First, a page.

When to Plant Tomatoes in Missouri?
When to plant tomatoes in Missouri? The rules here apply to all tomato varieties and cultivars – Beefmaster tomato, Oxheart tomato, Black Russian tomato, Dixie Red tomato, Stupice tomato, you name it…
Plant your tomatoes (outside) once the air temperatures have climbed a bit in springtime and once the soil temperatures are on the rise from 60 degrees F. Don’t plant when the soil temperature is below 60 F or when there’s a chance of frost.
If the soil temperature is still lower than 50 degrees F it will impair the growth of your tomato plants.
In the southern part of the state, you should be looking at planting your tomatoes outside at any time between April 20 and May 15.
In northern Missouri in addition to the Ozarks, it’s typically advisable to plant tomatoes outside in May – from May 10 through May 20.
In central Missouri, and you’re looking at planting tomatoes outside from May 5 through May 20.
You can plant outside a bit earlier than the given dates if you’re happy to provide your tomato plants with protection.
The following table provides the approximate dates of last and first frosts for various cities in Missouri. Note that the dates provide a probability of 30 percent. Frost dates are averaged from 30 years of data (1981-2010).
When to Plant Tomatoes in Missouri – Last and First Frost Dates in Missouri
Tap the chart to enlarge
Obviously, prior to planting, you’ll want to remove any pots other than peat-based pots which can be dug into the soil along with the roots. Yes, the roots will penetrate peat-based pots. If you do plant peat-based pots ensure that they are planted deeply and not showing above the soil surface level. This is required to avoid the pots drying out. If they dry they attract water away from the root zone.
Tomato plant stems can be planted into the soil. Might seem a bit crazy to do that – a bit counterintuitive. You can’t do that with any vegetables. If you tried you’d have a dead plant and zero crops to show for it.
However, the stems of tomato plants grow roots when planted deeply. You might wish to remove the lowest leaves on your plants. After which plant nice and deeply to encourage a larger root system. Don’t plant any leaves since the leaves will rot and that can cause disease.
Using a soluble fertilizer that has a high phosphorus content (phosphorus is required for healthy root growth), add one cup of fertilizer solution to each individual planting hole. A fertilizer with an N-P-K (nitrogen-phosphorus-potassium) ratio of something like 15-30-15 is ideal. To one gallon of water add 2 level tablespoons of fertilizer. Either that or follow the manufacturer’s instructions.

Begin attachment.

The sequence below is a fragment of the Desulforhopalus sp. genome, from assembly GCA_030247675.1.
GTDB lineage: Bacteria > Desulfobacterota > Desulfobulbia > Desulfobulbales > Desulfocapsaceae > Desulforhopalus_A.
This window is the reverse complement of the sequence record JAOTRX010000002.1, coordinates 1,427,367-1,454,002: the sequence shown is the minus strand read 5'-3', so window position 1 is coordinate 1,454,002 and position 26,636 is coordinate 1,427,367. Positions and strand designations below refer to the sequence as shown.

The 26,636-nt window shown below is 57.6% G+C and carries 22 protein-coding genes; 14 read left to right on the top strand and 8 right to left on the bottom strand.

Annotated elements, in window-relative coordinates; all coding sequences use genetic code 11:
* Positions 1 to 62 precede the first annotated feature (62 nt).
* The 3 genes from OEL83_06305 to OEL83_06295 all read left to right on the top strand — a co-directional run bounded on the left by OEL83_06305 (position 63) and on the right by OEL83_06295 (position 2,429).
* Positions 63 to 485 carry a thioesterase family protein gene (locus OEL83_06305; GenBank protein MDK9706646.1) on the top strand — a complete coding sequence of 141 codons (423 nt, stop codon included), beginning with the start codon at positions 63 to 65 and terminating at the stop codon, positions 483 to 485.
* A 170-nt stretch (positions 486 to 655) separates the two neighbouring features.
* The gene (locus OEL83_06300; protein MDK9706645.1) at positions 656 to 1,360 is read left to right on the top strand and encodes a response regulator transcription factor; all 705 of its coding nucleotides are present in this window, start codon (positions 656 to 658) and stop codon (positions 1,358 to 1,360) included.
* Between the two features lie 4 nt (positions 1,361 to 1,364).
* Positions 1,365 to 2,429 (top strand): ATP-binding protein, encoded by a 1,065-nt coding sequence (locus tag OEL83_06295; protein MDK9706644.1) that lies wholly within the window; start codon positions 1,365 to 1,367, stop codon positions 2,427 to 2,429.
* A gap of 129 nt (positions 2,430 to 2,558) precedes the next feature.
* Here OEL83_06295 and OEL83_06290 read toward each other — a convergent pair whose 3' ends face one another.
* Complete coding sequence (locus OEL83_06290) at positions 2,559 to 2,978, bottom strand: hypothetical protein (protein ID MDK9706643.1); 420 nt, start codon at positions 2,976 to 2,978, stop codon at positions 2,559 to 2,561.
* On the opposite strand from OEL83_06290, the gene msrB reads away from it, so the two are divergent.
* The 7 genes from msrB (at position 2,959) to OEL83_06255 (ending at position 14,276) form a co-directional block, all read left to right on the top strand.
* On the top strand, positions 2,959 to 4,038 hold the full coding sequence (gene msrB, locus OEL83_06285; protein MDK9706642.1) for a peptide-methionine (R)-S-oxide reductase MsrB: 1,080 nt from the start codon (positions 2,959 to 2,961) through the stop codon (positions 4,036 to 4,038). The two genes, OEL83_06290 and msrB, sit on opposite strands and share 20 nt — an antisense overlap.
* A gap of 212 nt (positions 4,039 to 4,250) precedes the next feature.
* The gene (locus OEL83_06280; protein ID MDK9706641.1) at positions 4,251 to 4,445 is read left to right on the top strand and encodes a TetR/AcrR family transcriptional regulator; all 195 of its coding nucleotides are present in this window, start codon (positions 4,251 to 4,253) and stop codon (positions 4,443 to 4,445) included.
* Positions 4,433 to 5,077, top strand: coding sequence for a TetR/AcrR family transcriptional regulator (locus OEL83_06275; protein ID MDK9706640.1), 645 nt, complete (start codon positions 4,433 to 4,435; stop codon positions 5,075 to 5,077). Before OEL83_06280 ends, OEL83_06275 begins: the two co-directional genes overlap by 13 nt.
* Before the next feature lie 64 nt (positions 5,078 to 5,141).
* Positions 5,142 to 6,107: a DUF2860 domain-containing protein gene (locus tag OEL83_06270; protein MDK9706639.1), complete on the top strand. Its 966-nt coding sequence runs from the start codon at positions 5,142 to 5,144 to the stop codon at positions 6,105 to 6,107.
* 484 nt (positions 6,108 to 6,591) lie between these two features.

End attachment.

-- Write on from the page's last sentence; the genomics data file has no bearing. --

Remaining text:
If cutworms are a problem in your garden, and cutworms are generally an issue for tomato plants in Missouri, you can use a wax paper collar to guard the base of each tomato plant. The collar should be one inch below the soil surface level and two inches above.
Tomato Planting Distances
To enjoy the benefits that healthy tomato plants offer (not least of which is plenty of delicious fruit!) you’ll want to space your plants adequately and provide them with some kind of support as well.
Planting distances are dependent on your tomato plants (determinate (non-vigorous) or indeterminate (vigorous growing habit)).
Generally, though, a good distance apart for tomato plants is around 24 to 36 inches apart within each row. If you’re growing very vigorous plants then space them at around 36 inches.
Space each row at approximately four or five feet distant to one another.
What Fertiliser is Best for Tomatoes?
Tomatoes benefit from being fed once every week to two weeks.
A fertilizer that has a high nitrogen content is best to begin with. That’s because nitrogen (N) is essential for the growth of healthy foliage.
One that I use is Osmocote Smart Release. It has a macronutrient (NPK) ratio of 15-9-12. Additionally, it comes with nine other micronutrients.
Osmocote Smart-Release Plus Fertilizer (with 12 nutrients)
At or around mid-season and your tomatoes will benefit much more from a fertilizer that is high in potassium (K) and low in nitrogen (N). Potassium is essential for healthy fruit growth. I like the Miracle-Gro Tomato Fertilizer with its 18-18-21 N-P-K ratio.
Some folks prefer to provide their tomato plants with zero nitrogen at this stage. I like to continue with some nitrogen as it helps to maintain a healthy-looking plant.
Staking Tomato Plants
Properly supported tomato plants will improve overall fruit yield as well as quality. Further, good support makes it easier to harvest.
Plants that are supported are less likely to succumb to disease than plants that remain unsupported.
If you wish to stake your plants you can either make your own or buy proprietary tomato plant stakes from your local hardware store or garden center. You can use soft string to tie your plants to each stake. Be sure to leave a little space when tying so the stem has space enough to expand as it grows. Either use soft string or lever-loop gripper clips are an excellent alternative.
You have the option to cage your tomato plants rather than staking. This provides more support. Plus, there’s no need for tying when you use a cage system. A good caging system is Growneer 3-pack Cages.